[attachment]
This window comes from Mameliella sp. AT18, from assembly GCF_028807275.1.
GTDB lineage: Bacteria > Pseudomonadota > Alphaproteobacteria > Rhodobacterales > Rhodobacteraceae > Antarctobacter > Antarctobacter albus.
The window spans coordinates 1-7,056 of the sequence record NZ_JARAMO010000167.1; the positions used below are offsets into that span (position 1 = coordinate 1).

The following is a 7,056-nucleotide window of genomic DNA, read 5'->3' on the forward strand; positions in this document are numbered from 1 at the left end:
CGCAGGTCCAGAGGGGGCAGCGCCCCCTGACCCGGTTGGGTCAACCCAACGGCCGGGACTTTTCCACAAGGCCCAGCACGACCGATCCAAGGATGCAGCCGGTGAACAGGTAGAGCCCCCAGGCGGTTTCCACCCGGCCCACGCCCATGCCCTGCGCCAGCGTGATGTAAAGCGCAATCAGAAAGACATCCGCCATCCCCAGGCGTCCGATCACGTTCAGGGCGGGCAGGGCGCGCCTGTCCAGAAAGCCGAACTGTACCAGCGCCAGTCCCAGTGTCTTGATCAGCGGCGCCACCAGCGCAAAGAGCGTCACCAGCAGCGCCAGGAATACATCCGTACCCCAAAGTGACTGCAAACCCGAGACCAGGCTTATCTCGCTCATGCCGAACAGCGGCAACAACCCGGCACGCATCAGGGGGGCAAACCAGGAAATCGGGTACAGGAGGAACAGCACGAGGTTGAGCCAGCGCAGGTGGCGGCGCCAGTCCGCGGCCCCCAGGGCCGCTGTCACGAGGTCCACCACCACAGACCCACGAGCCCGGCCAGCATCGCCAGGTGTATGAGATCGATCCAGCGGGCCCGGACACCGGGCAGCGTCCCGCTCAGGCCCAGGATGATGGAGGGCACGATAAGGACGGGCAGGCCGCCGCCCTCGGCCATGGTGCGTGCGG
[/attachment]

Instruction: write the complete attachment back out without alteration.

This window comes from Mameliella sp. AT18, from assembly GCF_028807275.1.
GTDB lineage: Bacteria > Pseudomonadota > Alphaproteobacteria > Rhodobacterales > Rhodobacteraceae > Antarctobacter > Antarctobacter albus.
The window spans coordinates 1-7,056 of the sequence record NZ_JARAMO010000167.1; the positions used below are offsets into that span (position 1 = coordinate 1).

The following is a 7,056-nucleotide window of genomic DNA, read 5'->3' on the forward strand; positions in this document are numbered from 1 at the left end:
CGCAGGTCCAGAGGGGGCAGCGCCCCCTGACCCGGTTGGGTCAACCCAACGGCCGGGACTTTTCCACAAGGCCCAGCACGACCGATCCAAGGATGCAGCCGGTGAACAGGTAGAGCCCCCAGGCGGTTTCCACCCGGCCCACGCCCATGCCCTGCGCCAGCGTGATGTAAAGCGCAATCAGAAAGACATCCGCCATCCCCAGGCGTCCGATCACGTTCAGGGCGGGCAGGGCGCGCCTGTCCAGAAAGCCGAACTGTACCAGCGCCAGTCCCAGTGTCTTGATCAGCGGCGCCACCAGCGCAAAGAGCGTCACCAGCAGCGCCAGGAATACATCCGTACCCCAAAGTGACTGCAAACCCGAGACCAGGCTTATCTCGCTCATGCCGAACAGCGGCAACAACCCGGCACGCATCAGGGGGGCAAACCAGGAAATCGGGTACAGGAGGAACAGCACGAGGTTGAGCCAGCGCAGGTGGCGGCGCCAGTCCGCGGCCCCCAGGGCCGCTGTCACGAGGTCCACCACCACAGACCCACGAGCCCGGCCAGCATCGCCAGGTGTATGAGATCGATCCAGCGGGCCCGGACACCGGGCAGCGTCCCGCTCAGGCCCAGGATGATGGAGGGCACGATAAGGACGGGCAGGCCGCCGCCCTCGGCCATGGTGCGTGCGG